Over the last decade women have experienced historic shifts. From the first African American First Lady of the United States to the first Vice President of the United States. Even with these two historic occurrences women are still underrepresented. In order for women to advance, equal pay is needed; affordable childcare must be available; and we need consistent representation in government. Once this happens, equality can be achieved, and we will advance.
“The more I focused on how I could become a better person the more my distractions didn’t matter anymore. It didn’t matter who didn’t like me, who hated me, who was trying to tear me down etc.; all that mattered was becoming a better version of myself. If you turn away from negative energy, you can become unstoppable.”
What advice or suggestions can you give to women walking the path of empowerment?
The advice I would give is from my own personal experience: walking the path of empowerment is not an easy task. While walking this path, I encountered distractions that took my eyes off my goals. I realized that I needed to work on myself–spiritually, mentally, and physically. The more I focused on how I could become a better person the more my distractions didn’t matter anymore. It didn’t matter who didn’t like me, who hated me, who was trying to tear me down etc.; all that mattered was becoming a better version of myself. If you turn away from negative energy, you can become unstoppable. I tried, and it worked. I’ve seen so many women distracted by emotions, bad relationships, other women, gossip, etc. that they stopped focusing on themselves; just imagine what they could accomplish if they poured all that energy into themselves!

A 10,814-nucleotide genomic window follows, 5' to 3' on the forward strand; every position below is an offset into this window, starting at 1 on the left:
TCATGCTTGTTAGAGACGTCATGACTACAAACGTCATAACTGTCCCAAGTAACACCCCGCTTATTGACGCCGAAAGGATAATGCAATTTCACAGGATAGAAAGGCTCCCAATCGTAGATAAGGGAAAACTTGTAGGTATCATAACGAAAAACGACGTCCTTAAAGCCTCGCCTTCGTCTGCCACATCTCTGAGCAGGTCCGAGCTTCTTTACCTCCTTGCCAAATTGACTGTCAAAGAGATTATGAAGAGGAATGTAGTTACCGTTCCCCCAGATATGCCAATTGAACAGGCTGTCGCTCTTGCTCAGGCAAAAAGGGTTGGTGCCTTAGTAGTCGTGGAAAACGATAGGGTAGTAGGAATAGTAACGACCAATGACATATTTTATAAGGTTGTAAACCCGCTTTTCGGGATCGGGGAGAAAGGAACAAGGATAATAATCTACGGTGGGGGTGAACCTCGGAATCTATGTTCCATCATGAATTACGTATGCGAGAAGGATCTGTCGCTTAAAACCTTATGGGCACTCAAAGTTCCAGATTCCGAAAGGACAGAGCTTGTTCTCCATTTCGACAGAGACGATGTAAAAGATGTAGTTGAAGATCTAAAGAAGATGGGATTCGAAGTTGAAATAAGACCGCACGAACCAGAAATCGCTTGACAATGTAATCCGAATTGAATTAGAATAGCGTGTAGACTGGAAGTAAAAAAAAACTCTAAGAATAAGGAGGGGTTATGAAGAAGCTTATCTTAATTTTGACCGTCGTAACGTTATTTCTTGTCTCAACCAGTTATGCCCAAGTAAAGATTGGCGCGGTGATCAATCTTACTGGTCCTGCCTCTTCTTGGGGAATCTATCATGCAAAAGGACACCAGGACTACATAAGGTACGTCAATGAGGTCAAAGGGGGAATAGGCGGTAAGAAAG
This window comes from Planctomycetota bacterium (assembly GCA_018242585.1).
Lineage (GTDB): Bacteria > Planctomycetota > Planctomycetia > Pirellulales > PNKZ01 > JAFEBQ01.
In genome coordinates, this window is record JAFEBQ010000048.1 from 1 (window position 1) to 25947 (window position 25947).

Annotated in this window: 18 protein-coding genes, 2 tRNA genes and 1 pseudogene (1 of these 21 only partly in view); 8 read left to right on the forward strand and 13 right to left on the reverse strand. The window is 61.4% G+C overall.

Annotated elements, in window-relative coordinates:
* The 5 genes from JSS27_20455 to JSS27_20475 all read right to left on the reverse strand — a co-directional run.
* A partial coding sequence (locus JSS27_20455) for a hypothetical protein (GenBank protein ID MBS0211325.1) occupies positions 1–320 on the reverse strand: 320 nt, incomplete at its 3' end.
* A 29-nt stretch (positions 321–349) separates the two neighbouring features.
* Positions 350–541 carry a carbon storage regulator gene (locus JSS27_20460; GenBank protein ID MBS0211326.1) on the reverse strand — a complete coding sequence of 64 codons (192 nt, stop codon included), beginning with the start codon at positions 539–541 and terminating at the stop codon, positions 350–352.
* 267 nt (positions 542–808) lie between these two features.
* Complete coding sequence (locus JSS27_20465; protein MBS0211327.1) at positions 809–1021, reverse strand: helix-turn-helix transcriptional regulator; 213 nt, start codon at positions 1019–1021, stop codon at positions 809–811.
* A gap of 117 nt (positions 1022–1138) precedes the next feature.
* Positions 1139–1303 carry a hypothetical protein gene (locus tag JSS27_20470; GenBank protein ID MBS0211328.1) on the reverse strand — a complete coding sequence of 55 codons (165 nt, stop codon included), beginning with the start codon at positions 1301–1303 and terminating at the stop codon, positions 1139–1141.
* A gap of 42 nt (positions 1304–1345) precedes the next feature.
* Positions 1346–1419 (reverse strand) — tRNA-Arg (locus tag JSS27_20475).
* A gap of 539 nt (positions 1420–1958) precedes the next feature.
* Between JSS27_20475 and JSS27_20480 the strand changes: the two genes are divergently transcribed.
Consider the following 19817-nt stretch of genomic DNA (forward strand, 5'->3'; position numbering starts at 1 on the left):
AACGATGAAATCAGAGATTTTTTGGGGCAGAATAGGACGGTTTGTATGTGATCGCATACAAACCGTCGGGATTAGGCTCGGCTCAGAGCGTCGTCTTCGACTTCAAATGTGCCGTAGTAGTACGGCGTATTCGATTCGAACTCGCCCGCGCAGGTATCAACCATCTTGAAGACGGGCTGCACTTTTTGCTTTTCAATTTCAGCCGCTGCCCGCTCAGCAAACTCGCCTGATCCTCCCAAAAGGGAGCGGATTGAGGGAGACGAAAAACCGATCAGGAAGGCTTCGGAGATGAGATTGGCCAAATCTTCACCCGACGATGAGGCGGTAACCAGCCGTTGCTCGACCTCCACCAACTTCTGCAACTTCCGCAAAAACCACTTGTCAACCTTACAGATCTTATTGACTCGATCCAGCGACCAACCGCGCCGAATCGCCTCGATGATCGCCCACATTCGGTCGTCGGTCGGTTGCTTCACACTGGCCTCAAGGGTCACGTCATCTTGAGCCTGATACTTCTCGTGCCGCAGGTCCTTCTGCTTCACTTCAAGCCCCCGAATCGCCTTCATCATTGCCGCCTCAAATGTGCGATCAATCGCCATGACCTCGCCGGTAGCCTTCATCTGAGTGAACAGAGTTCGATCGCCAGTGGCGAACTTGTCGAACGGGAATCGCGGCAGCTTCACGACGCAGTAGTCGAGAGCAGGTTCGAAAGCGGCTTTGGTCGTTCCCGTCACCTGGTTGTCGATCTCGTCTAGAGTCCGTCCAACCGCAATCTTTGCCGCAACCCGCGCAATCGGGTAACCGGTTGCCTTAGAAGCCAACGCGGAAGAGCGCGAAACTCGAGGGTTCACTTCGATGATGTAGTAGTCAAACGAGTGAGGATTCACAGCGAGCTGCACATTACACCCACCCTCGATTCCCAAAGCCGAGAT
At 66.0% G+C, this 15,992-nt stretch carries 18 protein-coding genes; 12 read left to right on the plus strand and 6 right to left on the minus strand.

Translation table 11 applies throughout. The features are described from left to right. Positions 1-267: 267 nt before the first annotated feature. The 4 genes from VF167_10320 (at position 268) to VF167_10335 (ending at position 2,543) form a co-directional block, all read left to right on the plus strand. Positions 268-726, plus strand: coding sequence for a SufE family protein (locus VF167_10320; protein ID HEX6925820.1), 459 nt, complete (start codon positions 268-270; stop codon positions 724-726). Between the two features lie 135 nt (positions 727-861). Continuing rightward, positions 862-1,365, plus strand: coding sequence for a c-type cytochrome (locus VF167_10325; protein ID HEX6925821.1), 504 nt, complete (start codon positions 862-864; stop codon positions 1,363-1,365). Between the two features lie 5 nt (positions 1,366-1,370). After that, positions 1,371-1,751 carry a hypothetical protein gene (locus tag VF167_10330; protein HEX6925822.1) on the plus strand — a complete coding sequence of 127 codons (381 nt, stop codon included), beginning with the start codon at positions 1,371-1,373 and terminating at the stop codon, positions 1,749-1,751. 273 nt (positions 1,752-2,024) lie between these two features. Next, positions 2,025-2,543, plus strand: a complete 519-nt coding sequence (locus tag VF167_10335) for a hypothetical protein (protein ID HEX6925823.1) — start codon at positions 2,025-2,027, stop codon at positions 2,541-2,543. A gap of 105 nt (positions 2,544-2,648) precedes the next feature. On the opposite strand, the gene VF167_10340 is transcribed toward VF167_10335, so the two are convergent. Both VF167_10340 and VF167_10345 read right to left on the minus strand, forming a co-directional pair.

Was there a moment for you that was a game changer and can you tell us about it?
Yes, the game changer was 25 years ago when one of my high school teachers told me that I wouldn’t amount to anything. I became pregnant my 12th grade year, and my English teacher told me that I wouldn’t make it past the 12th grade, and that I was a disgrace to my family. Something in me stood up that day, and I declared that I would not ever let another person’s words determine my outcome, my future. I don’t fault her; I believe she was a part of my process.
How do I feel about 40 over 40?
I’m overjoyed about this experience and, most of all, I want other young women to see my story and become empowered. I think the impact 40 over 40 has on the community is that women are often overlooked in their careers and their work in the community, and for an organization to highlight the hard work from women says a lot.
Who inspires you?
My mom and dad are my inspiration
How do you take care of yourself everyday so that you stay balanced and centered?
I try my best to eat healthy. It’s not easy, but I try hard. I often treat myself to a “me day.”
What is the hardest part about being a working mom?
The hardest part for me are feelings of guilt. And the questions I often ask are: Did I hug them enough? Did I give them enough of my time? Did I give them enough choices? Did I give them the best education?
What does an average day look like for you?
Daily office duties, in the classrooms, traveling, checking on the other sites, talking with other directors daily, meetings, calling my mom throughout the day to check on her and my dad. Texting my kids and husband making sure they are ok, googling easy dinner meals, cooking dinner, checking homework, etc.